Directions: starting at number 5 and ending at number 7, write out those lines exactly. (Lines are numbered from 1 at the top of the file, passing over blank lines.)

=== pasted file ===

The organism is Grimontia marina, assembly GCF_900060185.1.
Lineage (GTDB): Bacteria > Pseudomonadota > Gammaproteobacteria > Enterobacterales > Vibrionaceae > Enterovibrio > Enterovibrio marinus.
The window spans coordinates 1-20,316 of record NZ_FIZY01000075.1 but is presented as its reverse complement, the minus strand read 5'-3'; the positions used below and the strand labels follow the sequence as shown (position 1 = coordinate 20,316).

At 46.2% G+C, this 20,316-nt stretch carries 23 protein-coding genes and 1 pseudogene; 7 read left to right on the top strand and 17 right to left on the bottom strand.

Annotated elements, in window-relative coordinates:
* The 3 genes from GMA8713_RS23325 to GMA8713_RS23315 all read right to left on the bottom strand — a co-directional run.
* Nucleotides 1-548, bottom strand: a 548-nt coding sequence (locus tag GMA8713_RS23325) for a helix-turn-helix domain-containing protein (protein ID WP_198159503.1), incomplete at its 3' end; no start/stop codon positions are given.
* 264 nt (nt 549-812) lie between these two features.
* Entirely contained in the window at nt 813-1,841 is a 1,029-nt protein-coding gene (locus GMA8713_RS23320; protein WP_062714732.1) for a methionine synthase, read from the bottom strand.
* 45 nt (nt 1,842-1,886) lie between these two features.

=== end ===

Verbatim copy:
Annotated elements, in window-relative coordinates:
* The 3 genes from GMA8713_RS23325 to GMA8713_RS23315 all read right to left on the bottom strand — a co-directional run.
* Nucleotides 1-548, bottom strand: a 548-nt coding sequence (locus tag GMA8713_RS23325) for a helix-turn-helix domain-containing protein (protein ID WP_198159503.1), incomplete at its 3' end; no start/stop codon positions are given.